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March 26, 2013
I was informed of these crimes, but I plead not guilty. …I was a soldier in the Congo.
Alleged Congolese warlord Bosco Ntaganda • Denying the horrific war crimes charges he faces, at the International Criminal Court in The Hague. Ntaganda has been wanted for nearly two decades, considered one of the most brutal rebellion commanders of the Democratic Republic of Congo — nicknamed “The Terminator,” no less. Ntaganda clearly sought to downplay that reputation, presenting himself as a mere “soldier” when questioned by the judge, but the charges against him and arguments of his prosecution run much deeper than that — he stands charged with murder, rape, sex slavery, and the use of child soldiers. source
20:26 // 1 year ago
May 23, 2011
…we shot every one of them in the leg. … Then the officers took the girls upstairs, and we were told to go on the roof [to keep guard] until the officers had finished the rape and then we were told to rape the girls too.
A 17-year-old member of Muammar Gaddafi’s forces, currently in opposition custody • Describing what he saw as a soldier. Andrew Harding of the BBC News, who wrote this article, makes the point that he isn’t positive whether the young man was telling the truth, considering the vested interest opposition forces might have in coercing him to portray his former colleagues in the worst possible light. That said, his remarks about what’s been happening in Misrata (through an interpreter) are harrowing. He describes being instructed to rape women, on threat of being beaten if they refused. He admits to committing a rape himself, and claims to have received about $8 reward for it. It’s a gruesome read, but worthy of being informed about. These are hardly the first reports of rape to come out of Libya in the midst of its civil war, but this new suggestion takes the brutality to new, horrible levels. source (viafollow)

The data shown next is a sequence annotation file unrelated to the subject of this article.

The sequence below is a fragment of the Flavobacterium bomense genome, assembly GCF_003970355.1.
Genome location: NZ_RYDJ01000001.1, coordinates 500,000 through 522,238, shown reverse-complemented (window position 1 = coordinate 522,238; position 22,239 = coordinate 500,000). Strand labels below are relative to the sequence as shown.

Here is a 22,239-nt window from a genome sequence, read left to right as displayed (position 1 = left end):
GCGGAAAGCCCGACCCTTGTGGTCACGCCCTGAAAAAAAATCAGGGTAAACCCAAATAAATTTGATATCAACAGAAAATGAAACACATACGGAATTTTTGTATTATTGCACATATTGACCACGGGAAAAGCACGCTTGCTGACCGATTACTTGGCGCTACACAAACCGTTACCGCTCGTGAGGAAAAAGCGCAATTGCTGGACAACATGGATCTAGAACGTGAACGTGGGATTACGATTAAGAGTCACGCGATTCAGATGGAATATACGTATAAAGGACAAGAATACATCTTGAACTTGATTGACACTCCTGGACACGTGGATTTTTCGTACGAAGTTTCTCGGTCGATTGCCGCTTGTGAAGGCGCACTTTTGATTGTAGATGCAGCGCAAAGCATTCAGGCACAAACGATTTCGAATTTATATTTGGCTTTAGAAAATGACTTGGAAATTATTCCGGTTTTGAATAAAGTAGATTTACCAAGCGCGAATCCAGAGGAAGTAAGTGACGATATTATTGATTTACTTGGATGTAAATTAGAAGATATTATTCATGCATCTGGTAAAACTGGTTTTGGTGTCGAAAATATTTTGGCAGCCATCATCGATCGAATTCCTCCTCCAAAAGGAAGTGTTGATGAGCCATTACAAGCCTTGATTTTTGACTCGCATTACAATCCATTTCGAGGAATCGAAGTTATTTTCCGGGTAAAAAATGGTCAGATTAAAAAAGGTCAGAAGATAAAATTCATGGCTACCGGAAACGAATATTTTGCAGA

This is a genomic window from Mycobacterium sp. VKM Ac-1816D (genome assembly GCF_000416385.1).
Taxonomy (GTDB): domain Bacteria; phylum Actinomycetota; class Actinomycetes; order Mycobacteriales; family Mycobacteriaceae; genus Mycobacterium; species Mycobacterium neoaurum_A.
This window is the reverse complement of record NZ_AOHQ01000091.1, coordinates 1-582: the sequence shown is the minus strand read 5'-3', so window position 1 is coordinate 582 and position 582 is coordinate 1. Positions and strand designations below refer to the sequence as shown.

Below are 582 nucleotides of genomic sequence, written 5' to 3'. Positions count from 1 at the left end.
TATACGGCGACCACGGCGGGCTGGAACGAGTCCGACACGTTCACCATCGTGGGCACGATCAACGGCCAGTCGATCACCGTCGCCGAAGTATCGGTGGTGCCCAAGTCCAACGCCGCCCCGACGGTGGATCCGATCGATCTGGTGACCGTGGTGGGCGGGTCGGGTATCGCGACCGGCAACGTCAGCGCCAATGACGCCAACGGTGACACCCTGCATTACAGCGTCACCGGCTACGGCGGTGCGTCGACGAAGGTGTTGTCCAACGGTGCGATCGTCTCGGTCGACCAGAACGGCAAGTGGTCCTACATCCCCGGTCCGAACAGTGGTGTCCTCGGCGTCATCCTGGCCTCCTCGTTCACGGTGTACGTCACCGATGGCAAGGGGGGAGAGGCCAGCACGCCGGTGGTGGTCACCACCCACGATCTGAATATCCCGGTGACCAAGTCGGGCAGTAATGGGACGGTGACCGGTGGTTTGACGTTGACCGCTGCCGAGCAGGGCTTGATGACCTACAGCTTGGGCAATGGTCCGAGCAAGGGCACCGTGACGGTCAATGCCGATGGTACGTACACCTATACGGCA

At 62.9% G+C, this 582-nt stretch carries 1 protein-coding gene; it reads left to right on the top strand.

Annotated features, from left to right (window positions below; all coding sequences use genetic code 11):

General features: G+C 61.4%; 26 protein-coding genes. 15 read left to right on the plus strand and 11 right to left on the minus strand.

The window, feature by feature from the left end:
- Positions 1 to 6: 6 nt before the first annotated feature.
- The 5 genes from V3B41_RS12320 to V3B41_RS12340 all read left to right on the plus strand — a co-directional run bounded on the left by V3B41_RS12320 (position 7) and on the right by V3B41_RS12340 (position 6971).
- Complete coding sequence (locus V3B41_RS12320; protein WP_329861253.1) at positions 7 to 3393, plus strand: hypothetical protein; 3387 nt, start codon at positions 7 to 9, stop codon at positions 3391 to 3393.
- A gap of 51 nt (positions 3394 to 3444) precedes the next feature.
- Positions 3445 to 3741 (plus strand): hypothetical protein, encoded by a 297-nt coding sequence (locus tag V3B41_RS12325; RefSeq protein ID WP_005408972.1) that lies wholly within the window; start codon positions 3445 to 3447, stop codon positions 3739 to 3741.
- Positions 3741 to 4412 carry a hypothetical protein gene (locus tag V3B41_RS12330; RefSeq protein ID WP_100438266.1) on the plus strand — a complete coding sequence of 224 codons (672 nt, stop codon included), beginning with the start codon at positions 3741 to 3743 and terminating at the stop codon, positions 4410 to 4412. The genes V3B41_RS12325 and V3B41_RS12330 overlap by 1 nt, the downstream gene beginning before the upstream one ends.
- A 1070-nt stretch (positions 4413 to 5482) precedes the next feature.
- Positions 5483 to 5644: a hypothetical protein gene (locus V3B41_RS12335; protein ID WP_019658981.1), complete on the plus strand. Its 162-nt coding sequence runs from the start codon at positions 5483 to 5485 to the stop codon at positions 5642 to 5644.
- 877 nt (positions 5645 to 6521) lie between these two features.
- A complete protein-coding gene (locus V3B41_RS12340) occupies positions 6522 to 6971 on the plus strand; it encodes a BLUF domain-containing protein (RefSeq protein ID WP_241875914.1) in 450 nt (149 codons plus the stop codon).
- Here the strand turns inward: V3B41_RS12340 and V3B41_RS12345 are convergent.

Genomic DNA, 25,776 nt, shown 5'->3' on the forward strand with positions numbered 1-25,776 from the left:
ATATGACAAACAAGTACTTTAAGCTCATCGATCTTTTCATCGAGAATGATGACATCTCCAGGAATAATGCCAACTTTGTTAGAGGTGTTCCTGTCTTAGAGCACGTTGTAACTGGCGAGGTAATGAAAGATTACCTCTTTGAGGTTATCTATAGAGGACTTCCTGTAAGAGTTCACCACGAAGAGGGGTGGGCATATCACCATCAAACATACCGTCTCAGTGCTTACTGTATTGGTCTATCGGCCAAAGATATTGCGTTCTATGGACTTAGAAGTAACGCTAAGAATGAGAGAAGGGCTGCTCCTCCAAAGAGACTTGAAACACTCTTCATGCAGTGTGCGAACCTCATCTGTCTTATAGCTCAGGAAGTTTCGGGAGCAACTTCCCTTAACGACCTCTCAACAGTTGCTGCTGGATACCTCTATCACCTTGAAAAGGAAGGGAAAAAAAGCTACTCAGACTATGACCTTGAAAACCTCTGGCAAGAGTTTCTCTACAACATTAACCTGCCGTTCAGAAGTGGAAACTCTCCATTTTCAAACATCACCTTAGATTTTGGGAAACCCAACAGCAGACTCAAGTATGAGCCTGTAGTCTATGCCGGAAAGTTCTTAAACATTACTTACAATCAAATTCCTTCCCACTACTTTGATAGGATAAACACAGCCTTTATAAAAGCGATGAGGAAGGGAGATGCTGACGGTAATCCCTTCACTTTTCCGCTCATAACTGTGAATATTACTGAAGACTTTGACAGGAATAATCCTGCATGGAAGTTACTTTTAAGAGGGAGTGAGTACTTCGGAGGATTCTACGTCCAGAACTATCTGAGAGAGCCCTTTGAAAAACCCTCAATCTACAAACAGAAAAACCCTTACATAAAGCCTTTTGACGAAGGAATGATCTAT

14:27 // 2 years ago
March 31, 2011

British officials say no deal struck with Moussa Koussa

  • NOMoussa Koussa was not offered immunity to defect source

» So say British officials: Koussa, the former Libyan Foreign Minister who defected yesterday, had been a cornerstone of the Gaddafi regime dating back to the 1969 revolution. As such, it wasn’t unreasonable upon learning of his defection to wonder just how dirty his hands were. The prosecutor of the International Criminal Court lists Koussa as having had command control over Libyan forces suspected of “crimes against humanity” during his long career as Gaddafi’s confidant. If he has indeed defected with no assurance of legal immunity, that might be indicative of how Gaddafi’s inner circle is feeling right now. Here’s hoping more of these dominoes start to fall.

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13:53 // 3 years ago